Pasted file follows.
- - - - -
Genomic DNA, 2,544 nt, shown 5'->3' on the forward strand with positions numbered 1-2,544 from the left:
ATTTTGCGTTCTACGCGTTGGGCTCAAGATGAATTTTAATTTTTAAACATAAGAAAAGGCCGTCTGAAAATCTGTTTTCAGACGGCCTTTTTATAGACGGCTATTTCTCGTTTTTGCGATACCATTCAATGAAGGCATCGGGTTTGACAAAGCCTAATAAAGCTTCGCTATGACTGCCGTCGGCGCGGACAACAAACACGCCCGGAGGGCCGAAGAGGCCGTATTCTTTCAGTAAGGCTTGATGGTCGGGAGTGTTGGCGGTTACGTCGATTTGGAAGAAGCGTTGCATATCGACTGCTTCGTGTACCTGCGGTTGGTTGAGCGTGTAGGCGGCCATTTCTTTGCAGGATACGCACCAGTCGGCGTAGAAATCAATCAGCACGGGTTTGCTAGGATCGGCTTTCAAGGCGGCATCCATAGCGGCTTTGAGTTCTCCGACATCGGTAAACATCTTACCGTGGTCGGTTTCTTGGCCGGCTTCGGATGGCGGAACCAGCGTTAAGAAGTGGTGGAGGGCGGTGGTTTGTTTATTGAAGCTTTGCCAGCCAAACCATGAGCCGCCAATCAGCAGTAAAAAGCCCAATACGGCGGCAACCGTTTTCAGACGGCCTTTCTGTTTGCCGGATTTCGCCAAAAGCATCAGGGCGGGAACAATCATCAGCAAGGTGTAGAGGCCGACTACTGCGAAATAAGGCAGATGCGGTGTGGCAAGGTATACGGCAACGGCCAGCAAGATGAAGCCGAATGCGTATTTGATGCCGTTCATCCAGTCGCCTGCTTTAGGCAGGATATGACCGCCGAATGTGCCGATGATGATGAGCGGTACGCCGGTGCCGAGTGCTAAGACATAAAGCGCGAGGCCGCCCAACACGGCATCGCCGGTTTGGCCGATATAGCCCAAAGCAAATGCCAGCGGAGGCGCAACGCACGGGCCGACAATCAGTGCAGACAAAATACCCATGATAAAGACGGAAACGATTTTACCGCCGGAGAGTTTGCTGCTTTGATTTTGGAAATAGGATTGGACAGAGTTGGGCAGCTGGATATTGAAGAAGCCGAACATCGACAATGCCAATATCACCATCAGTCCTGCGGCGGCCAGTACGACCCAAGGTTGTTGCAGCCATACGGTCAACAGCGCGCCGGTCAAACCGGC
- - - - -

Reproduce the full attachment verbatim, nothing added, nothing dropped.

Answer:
Genomic DNA, 2,544 nt, shown 5'->3' on the forward strand with positions numbered 1-2,544 from the left:
ATTTTGCGTTCTACGCGTTGGGCTCAAGATGAATTTTAATTTTTAAACATAAGAAAAGGCCGTCTGAAAATCTGTTTTCAGACGGCCTTTTTATAGACGGCTATTTCTCGTTTTTGCGATACCATTCAATGAAGGCATCGGGTTTGACAAAGCCTAATAAAGCTTCGCTATGACTGCCGTCGGCGCGGACAACAAACACGCCCGGAGGGCCGAAGAGGCCGTATTCTTTCAGTAAGGCTTGATGGTCGGGAGTGTTGGCGGTTACGTCGATTTGGAAGAAGCGTTGCATATCGACTGCTTCGTGTACCTGCGGTTGGTTGAGCGTGTAGGCGGCCATTTCTTTGCAGGATACGCACCAGTCGGCGTAGAAATCAATCAGCACGGGTTTGCTAGGATCGGCTTTCAAGGCGGCATCCATAGCGGCTTTGAGTTCTCCGACATCGGTAAACATCTTACCGTGGTCGGTTTCTTGGCCGGCTTCGGATGGCGGAACCAGCGTTAAGAAGTGGTGGAGGGCGGTGGTTTGTTTATTGAAGCTTTGCCAGCCAAACCATGAGCCGCCAATCAGCAGTAAAAAGCCCAATACGGCGGCAACCGTTTTCAGACGGCCTTTCTGTTTGCCGGATTTCGCCAAAAGCATCAGGGCGGGAACAATCATCAGCAAGGTGTAGAGGCCGACTACTGCGAAATAAGGCAGATGCGGTGTGGCAAGGTATACGGCAACGGCCAGCAAGATGAAGCCGAATGCGTATTTGATGCCGTTCATCCAGTCGCCTGCTTTAGGCAGGATATGACCGCCGAATGTGCCGATGATGATGAGCGGTACGCCGGTGCCGAGTGCTAAGACATAAAGCGCGAGGCCGCCCAACACGGCATCGCCGGTTTGGCCGATATAGCCCAAAGCAAATGCCAGCGGAGGCGCAACGCACGGGCCGACAATCAGTGCAGACAAAATACCCATGATAAAGACGGAAACGATTTTACCGCCGGAGAGTTTGCTGCTTTGATTTTGGAAATAGGATTGGACAGAGTTGGGCAGCTGGATATTGAAGAAGCCGAACATCGACAATGCCAATATCACCATCAGTCCTGCGGCGGCCAGTACGACCCAAGGTTGTTGCAGCCATACGGTCAACAGCGCGCCGGTCAAACCGGC